- Wheelchairs and other needed mobility equipment: These items are necessary to allow you to move around, get places, and deal with common, everyday tasks. Wheelchairs, crutches, and communication devices may all become a normal part of life after a spinal cord injury.
- Home modifications may be necessary in order to make it possible for you to live in your own home. This may include installing ramps, widening doorways, or even installing elevators to make it possible to access all the floors of your home. You may also need to modify the bathroom to make it easier to bathe or modify your kitchen so that it is accessible from a wheelchair.
- Wheelchair-accessible vans can make transportation easier after a spinal cord injury. These vans may include special lifts that make it possible for you to more easily move into the vehicle as well as extra room for your wheelchair and other equipment. Specialty vans can also be designed to make it possible for you to drive in spite of partial paralysis.
- Exercise and therapy equipment can help maintain bone density and protect the mobility you have. A standing frame, for example, is designed to help maintain bone density—but it costs around $2,700. Therapy equipment can significantly improve quality of life and make recovery easier, but it's also an expensive proposition.
- Fertility treatments aren't usually necessary for women following a spinal cord injury, but men may find that they are necessary in order for them to have children. Fertility treatments can be incredibly costly, ranging from special equipment to IVF treatments that make it possible for men with spinal cord injuries to have families. In some cases, women with spinal cord injuries may have complications or additional health problems that make it necessary for them to pursue surrogacy or adoption in order to grow their families.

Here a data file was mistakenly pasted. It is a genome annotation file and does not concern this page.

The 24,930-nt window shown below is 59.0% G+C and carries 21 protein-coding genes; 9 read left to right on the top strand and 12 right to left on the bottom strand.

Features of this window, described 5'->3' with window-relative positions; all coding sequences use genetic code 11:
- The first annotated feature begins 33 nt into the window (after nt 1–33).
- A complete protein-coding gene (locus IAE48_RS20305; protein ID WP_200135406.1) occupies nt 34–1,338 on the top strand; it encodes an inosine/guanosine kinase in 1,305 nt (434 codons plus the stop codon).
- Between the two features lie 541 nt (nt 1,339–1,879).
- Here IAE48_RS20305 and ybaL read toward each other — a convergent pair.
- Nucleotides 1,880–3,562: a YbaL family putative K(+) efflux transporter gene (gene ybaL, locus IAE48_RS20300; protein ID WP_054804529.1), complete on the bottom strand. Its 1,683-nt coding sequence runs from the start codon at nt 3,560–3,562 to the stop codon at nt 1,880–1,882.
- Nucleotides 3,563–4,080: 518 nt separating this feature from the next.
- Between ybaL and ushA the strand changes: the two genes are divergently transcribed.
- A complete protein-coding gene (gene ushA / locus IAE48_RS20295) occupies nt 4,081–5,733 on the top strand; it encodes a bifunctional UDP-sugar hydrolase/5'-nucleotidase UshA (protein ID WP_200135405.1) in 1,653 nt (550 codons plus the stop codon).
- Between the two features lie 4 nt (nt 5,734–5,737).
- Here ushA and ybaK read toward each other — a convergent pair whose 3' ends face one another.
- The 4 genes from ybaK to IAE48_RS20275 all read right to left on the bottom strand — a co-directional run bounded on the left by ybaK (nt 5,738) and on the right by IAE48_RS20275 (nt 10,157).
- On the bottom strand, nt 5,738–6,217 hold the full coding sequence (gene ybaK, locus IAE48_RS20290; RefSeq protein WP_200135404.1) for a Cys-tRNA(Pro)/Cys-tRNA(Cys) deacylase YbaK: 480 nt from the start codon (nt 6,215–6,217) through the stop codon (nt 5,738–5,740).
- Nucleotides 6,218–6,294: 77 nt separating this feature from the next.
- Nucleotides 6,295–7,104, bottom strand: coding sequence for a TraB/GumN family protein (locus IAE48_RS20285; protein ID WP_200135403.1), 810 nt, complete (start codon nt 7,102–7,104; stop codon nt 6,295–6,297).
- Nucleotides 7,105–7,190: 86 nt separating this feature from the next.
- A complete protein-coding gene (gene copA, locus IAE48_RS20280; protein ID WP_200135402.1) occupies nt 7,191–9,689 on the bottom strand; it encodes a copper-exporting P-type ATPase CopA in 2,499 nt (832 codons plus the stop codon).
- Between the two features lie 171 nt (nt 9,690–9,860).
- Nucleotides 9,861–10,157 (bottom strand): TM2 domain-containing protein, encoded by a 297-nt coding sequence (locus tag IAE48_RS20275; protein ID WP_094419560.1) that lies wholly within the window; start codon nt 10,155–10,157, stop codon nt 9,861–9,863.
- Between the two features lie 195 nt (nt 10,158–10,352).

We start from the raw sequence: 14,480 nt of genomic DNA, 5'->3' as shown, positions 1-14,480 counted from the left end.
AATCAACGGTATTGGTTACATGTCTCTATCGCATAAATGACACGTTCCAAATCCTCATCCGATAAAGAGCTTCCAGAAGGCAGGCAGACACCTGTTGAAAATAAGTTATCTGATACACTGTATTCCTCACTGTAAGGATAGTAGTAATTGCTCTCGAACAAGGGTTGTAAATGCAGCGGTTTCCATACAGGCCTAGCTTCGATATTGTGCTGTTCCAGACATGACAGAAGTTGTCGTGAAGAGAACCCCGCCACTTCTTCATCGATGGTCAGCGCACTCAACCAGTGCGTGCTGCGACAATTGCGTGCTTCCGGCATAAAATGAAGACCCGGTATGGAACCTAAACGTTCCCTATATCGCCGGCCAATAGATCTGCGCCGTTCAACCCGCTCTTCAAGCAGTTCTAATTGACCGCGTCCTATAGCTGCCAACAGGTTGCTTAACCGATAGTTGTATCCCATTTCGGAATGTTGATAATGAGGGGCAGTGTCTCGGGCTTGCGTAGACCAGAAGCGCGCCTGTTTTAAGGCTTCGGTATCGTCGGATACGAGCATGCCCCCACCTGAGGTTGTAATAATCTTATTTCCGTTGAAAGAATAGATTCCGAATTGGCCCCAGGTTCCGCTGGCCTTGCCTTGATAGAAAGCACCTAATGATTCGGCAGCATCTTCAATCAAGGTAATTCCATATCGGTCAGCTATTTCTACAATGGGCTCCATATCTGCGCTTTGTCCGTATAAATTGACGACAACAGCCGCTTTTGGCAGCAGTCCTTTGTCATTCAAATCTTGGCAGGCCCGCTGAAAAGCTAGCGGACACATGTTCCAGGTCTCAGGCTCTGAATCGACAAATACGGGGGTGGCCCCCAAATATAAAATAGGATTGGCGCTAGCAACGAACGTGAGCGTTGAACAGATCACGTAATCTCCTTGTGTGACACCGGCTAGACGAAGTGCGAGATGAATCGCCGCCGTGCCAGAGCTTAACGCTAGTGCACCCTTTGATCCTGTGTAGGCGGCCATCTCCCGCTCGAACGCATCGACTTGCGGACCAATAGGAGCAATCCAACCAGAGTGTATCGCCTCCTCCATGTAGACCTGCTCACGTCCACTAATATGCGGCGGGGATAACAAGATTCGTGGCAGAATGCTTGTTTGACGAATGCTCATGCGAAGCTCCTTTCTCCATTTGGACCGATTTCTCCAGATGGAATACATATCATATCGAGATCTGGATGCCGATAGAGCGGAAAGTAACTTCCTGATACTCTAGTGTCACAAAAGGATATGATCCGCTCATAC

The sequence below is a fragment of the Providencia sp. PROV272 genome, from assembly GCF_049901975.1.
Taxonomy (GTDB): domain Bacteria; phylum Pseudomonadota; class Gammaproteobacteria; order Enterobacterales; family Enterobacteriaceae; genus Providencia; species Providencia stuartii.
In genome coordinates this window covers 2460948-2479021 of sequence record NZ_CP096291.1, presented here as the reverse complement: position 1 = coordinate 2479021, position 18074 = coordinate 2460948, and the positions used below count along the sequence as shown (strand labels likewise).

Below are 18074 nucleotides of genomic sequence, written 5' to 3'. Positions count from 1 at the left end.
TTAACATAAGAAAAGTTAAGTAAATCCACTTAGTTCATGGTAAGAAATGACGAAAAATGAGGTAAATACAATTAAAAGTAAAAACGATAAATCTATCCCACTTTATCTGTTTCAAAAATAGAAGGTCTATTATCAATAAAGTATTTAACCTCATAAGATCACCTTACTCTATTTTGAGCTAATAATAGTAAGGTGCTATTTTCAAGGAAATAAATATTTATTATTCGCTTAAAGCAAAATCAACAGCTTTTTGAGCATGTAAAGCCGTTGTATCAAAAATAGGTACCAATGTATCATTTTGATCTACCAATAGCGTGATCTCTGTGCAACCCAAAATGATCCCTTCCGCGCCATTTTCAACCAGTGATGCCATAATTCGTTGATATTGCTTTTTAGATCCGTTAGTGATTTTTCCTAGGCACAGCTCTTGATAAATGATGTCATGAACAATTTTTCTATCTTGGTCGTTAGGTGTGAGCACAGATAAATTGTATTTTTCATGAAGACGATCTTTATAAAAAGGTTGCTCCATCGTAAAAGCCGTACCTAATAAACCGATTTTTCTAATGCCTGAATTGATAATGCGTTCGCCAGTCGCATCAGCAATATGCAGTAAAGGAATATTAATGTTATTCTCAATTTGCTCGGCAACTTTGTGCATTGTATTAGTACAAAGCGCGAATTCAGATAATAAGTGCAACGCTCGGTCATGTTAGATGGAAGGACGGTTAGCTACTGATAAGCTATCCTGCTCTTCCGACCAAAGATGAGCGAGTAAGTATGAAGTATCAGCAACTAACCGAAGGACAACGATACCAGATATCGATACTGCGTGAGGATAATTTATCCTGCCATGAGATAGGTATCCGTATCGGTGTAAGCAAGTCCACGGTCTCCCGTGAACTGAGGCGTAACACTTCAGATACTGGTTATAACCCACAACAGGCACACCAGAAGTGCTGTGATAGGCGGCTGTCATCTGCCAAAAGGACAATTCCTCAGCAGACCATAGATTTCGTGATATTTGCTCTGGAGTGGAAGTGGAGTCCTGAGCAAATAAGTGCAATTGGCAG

Lost Wages and Earning Potential
Some people with spinal cord injuries are able to return to work, but find that they are unable to work in the same capacity that they once did or that they struggle to receive promotions or raises. Others may find that their injuries make it impossible for them to work in the industry where they were once employed—or even that their injuries prevent them from working altogether. Even those who are eventually able to return to work may find that in the first year, when expenses are highest, it is difficult or impossible to maintain a normal work schedule. In many cases, lost wages and lost earning potential can be the most daunting financial difficulty associated with a spinal cord injury: not only is money pouring out fast as you try to cover your expenses, but you don't have any money coming in to help cover those expenses
Seek Legal Help to Get Compensation After Your Spinal Cord Injury
If you've sustained a spinal cord injury, you likely have a lot of expenses ahead of you. By working with an attorney, you may be able to identify who was responsible for your injury and recover compensation that will help pay for some of the expenses associated with your injury. Email Ivan Diamond today at (718) 588-2000 to learn more about how he might help.